6. 192 enriched node while 4-point Gauss quadrature was used for standard elements. LMM was implemented at the Gauss points in all elements. Thus, LMM needs to implement at 49 Gauss points for enriched nodes and at 4 Gauss points for standard nodes. Young's modulus as well as some quantities for the evaluation of upper and lower were extracted at the Gauss points. Since we do not employ Heaviside enrichment, displacement interpolation for enriched element and standard element according to Eq. (7), respectively, is expressed as follows; (10)     u h x    N i x u 0i   N k x  F  x   F  x k  bk  , i I k M   u h x    N i x u 0 i . (11) i I Numerical accuracy of limit analysis can be improved as compared with standard FEM since mechanical quantities near a crack tip, which plays a dominant role for the evaluation of upper and lower of cracked structure can be evaluated more precisely by enrichment. Eq. (10) could be reduced into standard FEM if an enriched degree of freedom bk does not exist or be equal to zero. Therefore, limit analysis by standard FEM can be considered as a special case of limit analysis by XFEM where an enriched degree of freedom bk is restricted by zero. LMM was implemented by using UserMat in ANSYS for user-defined material. Since UserElem calls UserMat automatically, one does not need to pay an attention for mutual exchange between the two. LMM for standard elements was also implemented by using user-defined element. FE modeling can be done easily as standard functions of ANSYS could be employed for FE mesh of user-defined elements, too. 5. Numerical examples In this study, we applied FE mesh matched with the crack geometry where crack faces are coincident with element edges and a crack tip lies on a node in order to exclude the effect of discontinuous enrichment of displacement. The topological enrichment with two layers is used for the comparison of standard FEM with XFEM while the geometrical enrichment is employed for considering the effect of size of enriched zone. The size of geometrically enriched zone is set as one- twentieth of crack length. 5.1. Single-edge tension specimen (SE(T)) Fig. 2 shows a geometry of SE(T) specimen. Plane strain state is assumed. Geometric parameters with b  1 and L  b are applied. For plane stress state, analytical solution for limit load factor   p  y is expressed as 12   1  2 2   1     1   x     1  x     x   , x  0.146, (12)  2    2    1  x  x 2 , x  0.146. where, x  a b and  is equal to 2 3 for von Mises yielding criterion and 1 for Tresca yielding criterion (Ewing & Richards, 1974).
  7.   J.-H. Ri and H.-S. Hong / Engineering Solid Mechanics 6 (2018)   193 Fig. 2. Geometry of SE(T) specimen For comparison of numerical accuracy, iteration number is fixed by 30. First let us consider the effect of element size for SE(T) specimen with a b  0.6 . Due to symmetry, only the half FE model is used and FE mesh adopts square elements. Fig. 3 shows the FE mesh with element size of b 50 . Fig. 3. FE mesh for SE(T) specimen with Fig. 4. Convergence process of a factor of limit load a b  0 .6 for SE(T) specimen with a b  0.6 Analytical factor of limit load is equal to   0.1352 according to Eq. (12). Fig. 4 shows convergence process of a factor of limit load with iteration number calculated by XFEM with topological enrichment of two layers and standard FEM for element size of b 50 , respectively. In this figure, curves calculated using standard FEM are marked by a symbol “std” and symbol “Xfem-T” means curves calculated using XFEM with topological enrichment of 2 layers. As shown from this figure, LMM combined with XFEM gives more accurate result than the one combined with standard FEM although both have good convergence. Moreover, XFEM gives lower values of limit load factor than analytical solution whereas standard FEM predicts higher values than analytical one, thus XFEM will be preferable from the viewpoint of structural safety. Fig. 5 shows the effect of element size on a factor of limit load in SE(T) specimen with a b  0.6 for LMM combined with XFEM and with standard FEM.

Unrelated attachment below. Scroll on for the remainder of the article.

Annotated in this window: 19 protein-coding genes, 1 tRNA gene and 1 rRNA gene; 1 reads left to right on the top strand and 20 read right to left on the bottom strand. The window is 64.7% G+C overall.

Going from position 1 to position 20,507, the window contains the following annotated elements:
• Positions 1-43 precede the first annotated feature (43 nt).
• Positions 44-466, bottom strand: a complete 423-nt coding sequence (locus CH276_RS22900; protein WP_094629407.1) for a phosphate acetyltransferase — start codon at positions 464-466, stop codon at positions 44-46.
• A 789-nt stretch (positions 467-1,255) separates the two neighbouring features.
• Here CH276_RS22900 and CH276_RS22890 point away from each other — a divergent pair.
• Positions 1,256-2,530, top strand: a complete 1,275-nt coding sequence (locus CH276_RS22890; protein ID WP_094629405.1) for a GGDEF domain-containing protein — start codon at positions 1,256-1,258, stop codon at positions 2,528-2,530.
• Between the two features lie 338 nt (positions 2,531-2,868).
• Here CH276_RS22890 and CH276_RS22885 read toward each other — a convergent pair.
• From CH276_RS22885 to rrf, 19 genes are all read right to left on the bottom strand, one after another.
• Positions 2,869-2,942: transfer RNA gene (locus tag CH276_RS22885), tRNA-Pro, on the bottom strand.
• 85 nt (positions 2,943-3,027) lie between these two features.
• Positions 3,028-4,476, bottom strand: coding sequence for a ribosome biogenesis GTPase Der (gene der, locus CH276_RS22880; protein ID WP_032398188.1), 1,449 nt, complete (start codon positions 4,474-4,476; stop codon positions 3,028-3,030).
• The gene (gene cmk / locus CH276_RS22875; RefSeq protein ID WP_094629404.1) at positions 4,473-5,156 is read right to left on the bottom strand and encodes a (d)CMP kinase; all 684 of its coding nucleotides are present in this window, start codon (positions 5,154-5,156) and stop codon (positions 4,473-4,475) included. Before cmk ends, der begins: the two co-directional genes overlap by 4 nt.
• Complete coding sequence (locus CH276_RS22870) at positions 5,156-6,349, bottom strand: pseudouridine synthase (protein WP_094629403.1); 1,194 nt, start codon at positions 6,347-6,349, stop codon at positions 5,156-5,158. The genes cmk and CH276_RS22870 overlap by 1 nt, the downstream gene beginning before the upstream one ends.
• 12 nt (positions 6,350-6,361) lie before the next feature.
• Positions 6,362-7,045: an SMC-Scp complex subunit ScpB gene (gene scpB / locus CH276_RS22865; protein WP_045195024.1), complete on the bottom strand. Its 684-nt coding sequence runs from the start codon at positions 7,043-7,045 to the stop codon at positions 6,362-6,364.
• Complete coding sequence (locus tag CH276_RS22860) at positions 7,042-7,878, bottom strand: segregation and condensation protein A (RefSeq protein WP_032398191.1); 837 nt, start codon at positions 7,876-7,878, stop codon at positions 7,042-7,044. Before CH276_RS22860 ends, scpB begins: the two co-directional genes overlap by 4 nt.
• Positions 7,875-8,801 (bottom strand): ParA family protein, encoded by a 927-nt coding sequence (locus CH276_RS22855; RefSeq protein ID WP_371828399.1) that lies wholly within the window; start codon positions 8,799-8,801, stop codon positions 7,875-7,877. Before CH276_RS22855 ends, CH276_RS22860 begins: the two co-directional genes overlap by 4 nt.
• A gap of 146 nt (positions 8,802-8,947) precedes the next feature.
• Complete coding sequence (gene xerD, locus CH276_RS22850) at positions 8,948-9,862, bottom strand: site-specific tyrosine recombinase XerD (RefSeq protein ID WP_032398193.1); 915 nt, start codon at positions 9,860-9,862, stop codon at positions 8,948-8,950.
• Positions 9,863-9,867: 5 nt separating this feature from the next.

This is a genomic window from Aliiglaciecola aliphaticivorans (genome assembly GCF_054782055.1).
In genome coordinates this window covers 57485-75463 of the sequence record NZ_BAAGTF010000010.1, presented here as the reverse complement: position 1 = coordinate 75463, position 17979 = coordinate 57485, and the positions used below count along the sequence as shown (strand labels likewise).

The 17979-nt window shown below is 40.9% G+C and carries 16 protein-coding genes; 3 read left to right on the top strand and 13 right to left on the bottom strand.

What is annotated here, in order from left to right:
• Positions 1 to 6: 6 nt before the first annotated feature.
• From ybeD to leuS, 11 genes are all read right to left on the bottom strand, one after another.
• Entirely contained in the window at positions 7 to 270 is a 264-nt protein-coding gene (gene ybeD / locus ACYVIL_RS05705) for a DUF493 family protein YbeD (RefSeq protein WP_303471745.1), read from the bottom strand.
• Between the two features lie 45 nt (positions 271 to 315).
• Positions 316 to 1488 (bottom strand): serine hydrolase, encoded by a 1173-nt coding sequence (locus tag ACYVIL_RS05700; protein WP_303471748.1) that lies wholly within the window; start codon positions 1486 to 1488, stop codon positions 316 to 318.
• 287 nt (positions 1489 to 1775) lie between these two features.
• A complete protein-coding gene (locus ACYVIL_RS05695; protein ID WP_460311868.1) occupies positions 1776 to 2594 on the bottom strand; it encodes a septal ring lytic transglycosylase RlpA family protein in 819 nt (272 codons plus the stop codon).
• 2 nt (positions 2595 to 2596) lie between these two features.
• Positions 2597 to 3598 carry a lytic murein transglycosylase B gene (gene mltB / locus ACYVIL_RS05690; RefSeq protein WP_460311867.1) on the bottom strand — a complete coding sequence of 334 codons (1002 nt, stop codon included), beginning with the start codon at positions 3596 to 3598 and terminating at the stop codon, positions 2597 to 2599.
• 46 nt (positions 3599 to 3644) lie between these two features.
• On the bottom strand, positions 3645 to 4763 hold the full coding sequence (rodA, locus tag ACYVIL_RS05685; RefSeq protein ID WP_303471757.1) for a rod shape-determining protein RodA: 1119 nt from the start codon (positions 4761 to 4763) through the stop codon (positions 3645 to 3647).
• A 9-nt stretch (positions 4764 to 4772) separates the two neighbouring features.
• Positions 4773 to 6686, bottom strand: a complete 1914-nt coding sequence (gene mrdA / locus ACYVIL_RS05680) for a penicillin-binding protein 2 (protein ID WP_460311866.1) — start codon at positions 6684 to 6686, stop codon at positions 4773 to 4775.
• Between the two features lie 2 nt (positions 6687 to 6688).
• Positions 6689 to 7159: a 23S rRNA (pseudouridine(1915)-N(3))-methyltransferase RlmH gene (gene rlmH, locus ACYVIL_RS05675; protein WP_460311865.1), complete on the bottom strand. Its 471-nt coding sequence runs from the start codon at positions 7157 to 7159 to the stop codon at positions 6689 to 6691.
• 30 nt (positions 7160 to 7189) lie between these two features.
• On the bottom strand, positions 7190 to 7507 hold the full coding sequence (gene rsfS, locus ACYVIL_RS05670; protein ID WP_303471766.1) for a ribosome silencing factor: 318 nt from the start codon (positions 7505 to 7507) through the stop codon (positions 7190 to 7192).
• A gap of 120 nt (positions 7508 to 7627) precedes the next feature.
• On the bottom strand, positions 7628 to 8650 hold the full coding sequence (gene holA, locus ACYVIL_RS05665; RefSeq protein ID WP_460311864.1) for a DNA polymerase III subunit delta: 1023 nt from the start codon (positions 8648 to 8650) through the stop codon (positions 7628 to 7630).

8. 194 Fig. 5. Effect of element size on a factor of limit load for SE(T) specimen with a b  0.6 As seen from this figure, a factor of limit load calculated by standard FEM as well as XFEM significantly depends on the element size. XFEM with topological enrichment of two layers gives lower values of a factor of limit load than analytical solution while standard FEM predicts higher ones than analytical solution, but XFEM shows higher numerical accuracy with 2 or 3 percentage as well as more rapid convergence rate as compared with standard FEM. In order to see the effect of enrichment type on the numerical accuracy of XFEM combined with LMM, geometrical enrichment is applied, setting enriched zone as a circle with a radius of R . Fig. 6 compares a limit load factor for topological enrichment of two layers with the one for geometrical enrichment with a circle of a radius of R  a / 20 , varying the element size for SE(T) specimen with a relative crack size of a b  0.6 . Here, Xfem-G depicts results for geometrical enrichment. As one can see from Fig. 6, geometrical enrichment does not show the remarkable tendency as compared with topological enrichment, but both have the similar effect of element size on the numerical accuracy. Fig. 6. Effect of enrichment type on a factor of limit load for SE(T) specimen with a b  0.6 Fig. 7 shows the error of limit load factor versus the size of enriched zone R/a for with a relative crack size of a/b = 0.3 and 0.6, respectively. As seen from this figure, the smaller the size of enriched zone, the higher the numerical accuracy of limit load for a/b = 0.6. But the situation is not the same for a/b = 0.3. This means that XFEM requires different selections of reasonable enriched zone, depending on the characteristics of specified problem. Nevertheless, XFEM gave more accurate result than standard FEM, irrespective of the size of enriched zone. In order to see the effect of a crack depth on the numerical accuracy of limit load factor, FE mesh with the element size of b/100 was applied for different crack depths. Fig. 8 shows the variation of a load limit factor and its relative error as crack depth is increased. As shown from this figure, XFEM combined with LMM estimates a limit load factor